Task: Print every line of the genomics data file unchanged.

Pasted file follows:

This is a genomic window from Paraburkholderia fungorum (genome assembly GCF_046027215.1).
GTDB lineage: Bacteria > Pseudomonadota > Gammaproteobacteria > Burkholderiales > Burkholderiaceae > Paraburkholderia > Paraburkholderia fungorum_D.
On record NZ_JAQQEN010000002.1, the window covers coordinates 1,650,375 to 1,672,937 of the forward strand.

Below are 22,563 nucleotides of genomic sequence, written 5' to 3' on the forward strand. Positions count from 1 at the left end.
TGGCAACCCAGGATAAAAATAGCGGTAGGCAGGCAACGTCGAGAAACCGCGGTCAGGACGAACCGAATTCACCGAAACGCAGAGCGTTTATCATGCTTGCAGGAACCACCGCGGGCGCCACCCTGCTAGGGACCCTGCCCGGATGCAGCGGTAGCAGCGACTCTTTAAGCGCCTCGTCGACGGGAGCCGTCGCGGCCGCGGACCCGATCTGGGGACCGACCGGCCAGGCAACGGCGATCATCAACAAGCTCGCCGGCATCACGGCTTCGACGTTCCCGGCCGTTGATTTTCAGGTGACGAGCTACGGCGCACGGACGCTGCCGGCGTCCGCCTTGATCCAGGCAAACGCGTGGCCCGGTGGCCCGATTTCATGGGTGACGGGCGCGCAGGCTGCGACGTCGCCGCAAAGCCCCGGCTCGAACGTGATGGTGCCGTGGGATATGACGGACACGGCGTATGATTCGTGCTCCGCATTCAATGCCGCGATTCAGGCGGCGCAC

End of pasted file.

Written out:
This is a genomic window from Paraburkholderia fungorum (genome assembly GCF_046027215.1).
GTDB lineage: Bacteria > Pseudomonadota > Gammaproteobacteria > Burkholderiales > Burkholderiaceae > Paraburkholderia > Paraburkholderia fungorum_D.
On record NZ_JAQQEN010000002.1, the window covers coordinates 1,650,375 to 1,672,937 of the forward strand.

Below are 22,563 nucleotides of genomic sequence, written 5' to 3' on the forward strand. Positions count from 1 at the left end.
TGGCAACCCAGGATAAAAATAGCGGTAGGCAGGCAACGTCGAGAAACCGCGGTCAGGACGAACCGAATTCACCGAAACGCAGAGCGTTTATCATGCTTGCAGGAACCACCGCGGGCGCCACCCTGCTAGGGACCCTGCCCGGATGCAGCGGTAGCAGCGACTCTTTAAGCGCCTCGTCGACGGGAGCCGTCGCGGCCGCGGACCCGATCTGGGGACCGACCGGCCAGGCAACGGCGATCATCAACAAGCTCGCCGGCATCACGGCTTCGACGTTCCCGGCCGTTGATTTTCAGGTGACGAGCTACGGCGCACGGACGCTGCCGGCGTCCGCCTTGATCCAGGCAAACGCGTGGCCCGGTGGCCCGATTTCATGGGTGACGGGCGCGCAGGCTGCGACGTCGCCGCAAAGCCCCGGCTCGAACGTGATGGTGCCGTGGGATATGACGGACACGGCGTATGATTCGTGCTCCGCATTCAATGCCGCGATTCAGGCGGCGCAC